(This article ran previously on the website of the American Heart Association.)
Andrelle Perry’s problems started with a lingering cough.
She thought it might be pneumonia. The urgent-care clinic called it bronchitis.
Weeks later, ER doctors agreed: bronchitis. But when several rounds of steroids failed to help, Perry saw a new physician. He called it asthma and ordered an immediate breathing treatment.
Inhaling the medicated air, Perry prayed that she would soon breathe deeply enough to launch the voice-over business that, after years of planning, she was weeks from debuting. Instead, she soon found herself struggling to breathe. Perry had to put her hands on the walls to steer down the hallway at work. Her voice was a whisper — and weakening. She dozed at her desk. Fearing she’d fall asleep on the hour-long drive home, she became a regular at a hotel near her Dallas office. Those mounting bills provided yet another worry.
The source of her problem turned out to be her heart. It wasn’t pumping hard enough to deliver oxygen-rich blood to the rest of her body. She had congestive heart failure, or CHF.
Making Big Changes After a Diagnosis
The heart’s pumping efficiency is measured by something called ejection fraction. The normal range is 50 percent and up; the danger zone is 40 percent and down. By the time of Perry’s diagnosis, her ejection fraction was around 25 percent.
“My heart was suffocating, and I didn’t know it,” she said.
That was in October. Over the 11 days in the hospital and the weeks that followed, Perry began turning her life around.
It wasn’t easy. She went through some dark times. As CEO of the American Heart Association, I’m proud her turnaround was sparked by the our Go Red For Women movement via the #GoRedGetFit group on Facebook.
This online community became Perry’s support group on her new health journey.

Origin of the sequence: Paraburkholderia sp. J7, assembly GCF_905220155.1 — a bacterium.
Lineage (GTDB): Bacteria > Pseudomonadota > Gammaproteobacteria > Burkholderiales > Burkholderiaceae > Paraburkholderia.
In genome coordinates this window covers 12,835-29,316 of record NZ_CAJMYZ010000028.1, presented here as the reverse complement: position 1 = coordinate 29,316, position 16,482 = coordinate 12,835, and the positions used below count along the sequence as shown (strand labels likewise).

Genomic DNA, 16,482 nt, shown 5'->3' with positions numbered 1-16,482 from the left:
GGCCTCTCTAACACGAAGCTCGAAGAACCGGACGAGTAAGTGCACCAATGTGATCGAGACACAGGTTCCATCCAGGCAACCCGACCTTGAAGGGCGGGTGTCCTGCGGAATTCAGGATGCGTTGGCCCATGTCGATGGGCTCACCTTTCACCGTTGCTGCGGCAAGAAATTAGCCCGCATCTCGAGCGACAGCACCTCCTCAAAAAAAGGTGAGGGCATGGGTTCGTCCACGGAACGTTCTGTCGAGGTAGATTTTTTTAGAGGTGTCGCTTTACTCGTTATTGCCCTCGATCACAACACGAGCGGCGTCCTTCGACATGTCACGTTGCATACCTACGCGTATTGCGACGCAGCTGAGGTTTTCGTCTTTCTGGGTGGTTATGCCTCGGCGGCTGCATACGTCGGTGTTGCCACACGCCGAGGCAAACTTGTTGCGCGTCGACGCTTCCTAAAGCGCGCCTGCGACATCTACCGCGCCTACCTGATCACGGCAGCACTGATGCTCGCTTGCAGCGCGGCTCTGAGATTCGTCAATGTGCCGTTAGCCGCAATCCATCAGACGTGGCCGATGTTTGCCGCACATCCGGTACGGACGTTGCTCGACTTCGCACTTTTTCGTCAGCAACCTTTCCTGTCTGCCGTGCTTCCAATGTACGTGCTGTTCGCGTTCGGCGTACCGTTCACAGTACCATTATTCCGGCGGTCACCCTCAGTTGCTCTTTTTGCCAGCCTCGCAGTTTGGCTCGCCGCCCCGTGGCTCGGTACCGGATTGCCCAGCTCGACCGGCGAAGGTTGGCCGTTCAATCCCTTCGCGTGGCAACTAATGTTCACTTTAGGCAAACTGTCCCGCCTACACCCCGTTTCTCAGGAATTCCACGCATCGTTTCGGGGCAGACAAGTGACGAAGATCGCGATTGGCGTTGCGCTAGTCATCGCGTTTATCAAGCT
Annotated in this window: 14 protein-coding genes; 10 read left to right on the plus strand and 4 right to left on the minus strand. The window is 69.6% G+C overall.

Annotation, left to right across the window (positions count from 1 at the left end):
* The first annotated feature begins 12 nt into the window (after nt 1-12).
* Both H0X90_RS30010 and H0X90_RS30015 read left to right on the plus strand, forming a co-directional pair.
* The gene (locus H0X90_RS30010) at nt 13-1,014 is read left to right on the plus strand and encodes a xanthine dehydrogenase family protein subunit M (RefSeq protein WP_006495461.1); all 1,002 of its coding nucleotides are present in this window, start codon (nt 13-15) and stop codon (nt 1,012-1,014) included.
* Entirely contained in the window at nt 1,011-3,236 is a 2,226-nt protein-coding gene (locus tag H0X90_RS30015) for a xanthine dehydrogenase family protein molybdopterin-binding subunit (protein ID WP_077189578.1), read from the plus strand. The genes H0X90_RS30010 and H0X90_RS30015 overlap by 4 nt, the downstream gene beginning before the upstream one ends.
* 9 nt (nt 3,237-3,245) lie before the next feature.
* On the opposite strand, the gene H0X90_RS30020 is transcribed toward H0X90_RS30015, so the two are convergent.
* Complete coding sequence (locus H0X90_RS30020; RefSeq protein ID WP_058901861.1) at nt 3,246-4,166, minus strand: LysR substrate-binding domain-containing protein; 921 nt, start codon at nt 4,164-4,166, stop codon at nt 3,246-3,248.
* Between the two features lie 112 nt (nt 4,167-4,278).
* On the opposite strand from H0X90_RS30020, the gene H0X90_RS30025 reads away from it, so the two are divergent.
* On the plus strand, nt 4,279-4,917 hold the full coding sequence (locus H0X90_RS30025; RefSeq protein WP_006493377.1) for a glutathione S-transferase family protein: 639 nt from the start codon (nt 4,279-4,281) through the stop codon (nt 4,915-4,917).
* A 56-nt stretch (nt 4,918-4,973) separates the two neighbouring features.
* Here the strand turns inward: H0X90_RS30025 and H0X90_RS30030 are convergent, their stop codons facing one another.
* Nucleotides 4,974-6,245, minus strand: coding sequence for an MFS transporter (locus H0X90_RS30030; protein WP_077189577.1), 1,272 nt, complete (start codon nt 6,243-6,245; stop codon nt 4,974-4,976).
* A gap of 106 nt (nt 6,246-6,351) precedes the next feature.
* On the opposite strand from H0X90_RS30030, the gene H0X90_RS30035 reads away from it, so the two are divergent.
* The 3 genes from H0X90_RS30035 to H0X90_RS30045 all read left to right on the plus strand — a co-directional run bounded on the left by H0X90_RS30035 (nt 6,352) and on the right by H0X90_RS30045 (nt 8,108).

“Someone is always there for me,” she said. “Some people share stories that are kind of sad and we help them deal with their diagnosis. Sometimes I get exercise tips or recipes. It’s nice to always have a place to go for whatever I need.”
A Facebook Group for the Go Red for Women Movement
The #GoRedGetFit community includes a diverse group of women — survivors, caregivers and loved ones — dealing with all forms of heart disease. Conversations range from universal themes like diet, exercise and emotional challenges, to specifics about symptoms and treatments. There’s also a #GoRedGetFit health and fitness challenge.
Two friends recommended the Facebook group to Perry. She clicked on it at just the right time.
The diagnosis of CHF sent her reeling because that very condition took her father’s life in 2010.
“Your daddy died of this — how are you going to get out of it?” she thought.
Perry knew heart disease ran on both sides of her family, but she’d never had any issues. Throughout her 56 years, doctors had always said her heart was strong. Her bigger concern was “high blood pressure, diabetes, gout — sadly, I’m part of a typical African-American family,” she said.
When her dad was diagnosed with CHF, he’d been given six months to live. He lasted 18. Perry found no solace in that. She began planning her funeral. Single with no kids, she also began deciding who would get her possessions.
Getting into ‘Fighting Mode’
Getting those negative thoughts out of her system turned out to be an early phase of her recovery. Soon, a more optimistic, confident person emerged.
Or, as she described it, “I got into fighting mode.”
“I looked at it as something I was going to come out of,” she said. “I had to. I believed that God was going to get me out of it, but I needed to do my part.”
And she is. She’s taking her medicine and changing her lifestyle. She rarely eats salty or sweet foods. She’s testing different exercise programs in search of the best fit.
“These are really just the basics that we should all be doing anyway,” she said.
Best of all, it’s working.
At her most recent check-up, her ejection fraction was around 55 percent — solidly in the normal range.
Perry’s voice is strong, although a tad shy of the caliber she’ll need for consistent voice-over work. Still, she has launched a website for her business, The Perry Group. She’s expanded the scope to include officiating weddings.
She’s also gotten into making crafts, further indication that Perry plans to be around for many more years.
“I keep reminding myself,” she said, “`Don’t take it for granted that you’re getting better, don’t stop doing what you need to be doing.’”
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